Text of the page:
The province’s chief forester has elected to smooth out the annual allowable cut in the Kamloops timber supply area by dropping it more rapidly than an earlier proposed base case.

Diane Nicholls, chief forester, said the beetle epidemic in the region and salvage efforts in its wake are over, leaving far less timber availability.

The new annual allowable cut (AAC) will be set at 2.3-million cubic metres, stepping down to 2.1 million cubic metres in 2021.

Under a previous scenario, the cut was to be set at 2.5-million cubic metres for the next decade, when it would fall sharply to 1.8 million cubic metres.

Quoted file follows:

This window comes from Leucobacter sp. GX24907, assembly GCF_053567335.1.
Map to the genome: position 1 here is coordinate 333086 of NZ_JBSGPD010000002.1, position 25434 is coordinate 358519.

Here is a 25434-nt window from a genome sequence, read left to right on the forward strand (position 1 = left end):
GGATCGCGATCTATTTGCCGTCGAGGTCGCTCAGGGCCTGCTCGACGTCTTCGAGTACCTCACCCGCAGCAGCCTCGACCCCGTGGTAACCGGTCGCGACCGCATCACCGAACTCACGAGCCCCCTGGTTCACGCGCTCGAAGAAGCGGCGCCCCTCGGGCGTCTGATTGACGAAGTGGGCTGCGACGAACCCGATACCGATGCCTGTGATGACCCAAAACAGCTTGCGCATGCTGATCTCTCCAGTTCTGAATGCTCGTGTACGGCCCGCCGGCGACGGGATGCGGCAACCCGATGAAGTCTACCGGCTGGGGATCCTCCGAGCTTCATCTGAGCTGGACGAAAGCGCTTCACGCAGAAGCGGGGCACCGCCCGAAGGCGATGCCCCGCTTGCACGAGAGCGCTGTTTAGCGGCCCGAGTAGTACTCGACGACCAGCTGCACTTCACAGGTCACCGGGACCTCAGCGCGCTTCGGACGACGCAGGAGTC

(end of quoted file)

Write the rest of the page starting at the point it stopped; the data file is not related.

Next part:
Cut levels were artificially increased and mill production ramped up to deal with dead pine over the past decade.

An average of about 2.7-million cubic metres of timber was harvested between 2009 to 2013 in the Kamloops timber supply area.

The Kamloops area has a more diverse timber base than the Central Interior, which relied heavily on now-dead lodgepole pine.

Chris Ortner, a professional forester and consultant, said forest companies here will now move into Douglas fir, spruce and fir because there is no more pine to harvest.

He said the AAC should feed existing mill demand at Adams Lake, Chase and Merritt.

“They may have to scale back a shift from time to time,” he said.

Kamloops is no longer home to a lumber mill, but Tolko Enterprises Ltd. operates a plywood plant at Heffley Creek.